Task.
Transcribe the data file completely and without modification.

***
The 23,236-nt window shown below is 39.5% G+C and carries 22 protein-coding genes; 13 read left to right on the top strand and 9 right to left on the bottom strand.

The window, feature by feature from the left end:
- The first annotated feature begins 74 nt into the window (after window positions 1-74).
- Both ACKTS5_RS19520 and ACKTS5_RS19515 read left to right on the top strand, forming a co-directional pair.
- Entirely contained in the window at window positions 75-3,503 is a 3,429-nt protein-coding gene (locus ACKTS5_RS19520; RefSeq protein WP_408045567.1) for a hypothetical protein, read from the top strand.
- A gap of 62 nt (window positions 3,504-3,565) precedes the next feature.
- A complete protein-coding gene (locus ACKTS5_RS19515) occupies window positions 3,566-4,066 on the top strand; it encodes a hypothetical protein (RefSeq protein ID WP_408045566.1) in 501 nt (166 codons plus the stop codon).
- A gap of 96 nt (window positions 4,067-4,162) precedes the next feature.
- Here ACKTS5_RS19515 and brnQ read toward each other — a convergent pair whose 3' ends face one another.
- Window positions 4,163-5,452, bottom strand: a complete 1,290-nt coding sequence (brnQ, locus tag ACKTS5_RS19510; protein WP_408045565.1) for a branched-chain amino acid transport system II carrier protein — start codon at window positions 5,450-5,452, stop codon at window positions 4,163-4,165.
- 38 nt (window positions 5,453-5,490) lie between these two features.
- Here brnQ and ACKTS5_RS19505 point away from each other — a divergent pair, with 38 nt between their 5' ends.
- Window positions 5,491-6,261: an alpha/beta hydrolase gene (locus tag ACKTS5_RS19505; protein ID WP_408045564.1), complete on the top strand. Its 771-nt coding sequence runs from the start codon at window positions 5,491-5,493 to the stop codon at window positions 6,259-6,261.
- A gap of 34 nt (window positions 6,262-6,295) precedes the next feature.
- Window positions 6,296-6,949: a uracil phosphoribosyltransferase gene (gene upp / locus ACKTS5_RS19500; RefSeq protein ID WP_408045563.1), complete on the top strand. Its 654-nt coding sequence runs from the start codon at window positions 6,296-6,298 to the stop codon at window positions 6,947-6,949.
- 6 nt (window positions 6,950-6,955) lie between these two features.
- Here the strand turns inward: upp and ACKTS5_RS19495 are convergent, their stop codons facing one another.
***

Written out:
The 23,236-nt window shown below is 39.5% G+C and carries 22 protein-coding genes; 13 read left to right on the top strand and 9 right to left on the bottom strand.

The window, feature by feature from the left end:
- The first annotated feature begins 74 nt into the window (after window positions 1-74).
- Both ACKTS5_RS19520 and ACKTS5_RS19515 read left to right on the top strand, forming a co-directional pair.
- Entirely contained in the window at window positions 75-3,503 is a 3,429-nt protein-coding gene (locus ACKTS5_RS19520; RefSeq protein WP_408045567.1) for a hypothetical protein, read from the top strand.
- A gap of 62 nt (window positions 3,504-3,565) precedes the next feature.
- A complete protein-coding gene (locus ACKTS5_RS19515) occupies window positions 3,566-4,066 on the top strand; it encodes a hypothetical protein (RefSeq protein ID WP_408045566.1) in 501 nt (166 codons plus the stop codon).
- A gap of 96 nt (window positions 4,067-4,162) precedes the next feature.
- Here ACKTS5_RS19515 and brnQ read toward each other — a convergent pair whose 3' ends face one another.
- Window positions 4,163-5,452, bottom strand: a complete 1,290-nt coding sequence (brnQ, locus tag ACKTS5_RS19510; protein WP_408045565.1) for a branched-chain amino acid transport system II carrier protein — start codon at window positions 5,450-5,452, stop codon at window positions 4,163-4,165.
- 38 nt (window positions 5,453-5,490) lie between these two features.
- Here brnQ and ACKTS5_RS19505 point away from each other — a divergent pair, with 38 nt between their 5' ends.
- Window positions 5,491-6,261: an alpha/beta hydrolase gene (locus tag ACKTS5_RS19505; protein ID WP_408045564.1), complete on the top strand. Its 771-nt coding sequence runs from the start codon at window positions 5,491-5,493 to the stop codon at window positions 6,259-6,261.
- A gap of 34 nt (window positions 6,262-6,295) precedes the next feature.
- Window positions 6,296-6,949: a uracil phosphoribosyltransferase gene (gene upp / locus ACKTS5_RS19500; RefSeq protein ID WP_408045563.1), complete on the top strand. Its 654-nt coding sequence runs from the start codon at window positions 6,296-6,298 to the stop codon at window positions 6,947-6,949.
- 6 nt (window positions 6,950-6,955) lie between these two features.
- Here the strand turns inward: upp and ACKTS5_RS19495 are convergent, their stop codons facing one another.